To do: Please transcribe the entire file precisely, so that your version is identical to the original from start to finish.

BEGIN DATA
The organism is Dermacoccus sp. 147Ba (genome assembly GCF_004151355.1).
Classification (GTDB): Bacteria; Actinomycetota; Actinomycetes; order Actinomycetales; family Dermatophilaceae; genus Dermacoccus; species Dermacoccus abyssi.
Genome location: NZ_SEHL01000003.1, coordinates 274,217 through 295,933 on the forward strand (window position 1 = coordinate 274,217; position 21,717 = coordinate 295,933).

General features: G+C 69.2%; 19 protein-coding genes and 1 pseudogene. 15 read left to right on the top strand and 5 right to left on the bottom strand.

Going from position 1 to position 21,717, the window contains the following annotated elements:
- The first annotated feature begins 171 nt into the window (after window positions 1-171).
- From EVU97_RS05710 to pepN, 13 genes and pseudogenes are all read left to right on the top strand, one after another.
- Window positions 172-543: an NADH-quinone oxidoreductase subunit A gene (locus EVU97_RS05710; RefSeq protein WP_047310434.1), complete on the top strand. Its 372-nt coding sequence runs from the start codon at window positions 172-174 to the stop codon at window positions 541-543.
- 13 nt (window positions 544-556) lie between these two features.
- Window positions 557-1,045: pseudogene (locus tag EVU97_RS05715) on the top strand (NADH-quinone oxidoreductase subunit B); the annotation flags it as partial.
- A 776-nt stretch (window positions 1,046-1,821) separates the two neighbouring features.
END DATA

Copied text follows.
The organism is Dermacoccus sp. 147Ba (genome assembly GCF_004151355.1).
Classification (GTDB): Bacteria; Actinomycetota; Actinomycetes; order Actinomycetales; family Dermatophilaceae; genus Dermacoccus; species Dermacoccus abyssi.
Genome location: NZ_SEHL01000003.1, coordinates 274,217 through 295,933 on the forward strand (window position 1 = coordinate 274,217; position 21,717 = coordinate 295,933).

General features: G+C 69.2%; 19 protein-coding genes and 1 pseudogene. 15 read left to right on the top strand and 5 right to left on the bottom strand.

Going from position 1 to position 21,717, the window contains the following annotated elements:
- The first annotated feature begins 171 nt into the window (after window positions 1-171).
- From EVU97_RS05710 to pepN, 13 genes and pseudogenes are all read left to right on the top strand, one after another.
- Window positions 172-543: an NADH-quinone oxidoreductase subunit A gene (locus EVU97_RS05710; RefSeq protein WP_047310434.1), complete on the top strand. Its 372-nt coding sequence runs from the start codon at window positions 172-174 to the stop codon at window positions 541-543.
- 13 nt (window positions 544-556) lie between these two features.
- Window positions 557-1,045: pseudogene (locus tag EVU97_RS05715) on the top strand (NADH-quinone oxidoreductase subunit B); the annotation flags it as partial.
- A 776-nt stretch (window positions 1,046-1,821) separates the two neighbouring features.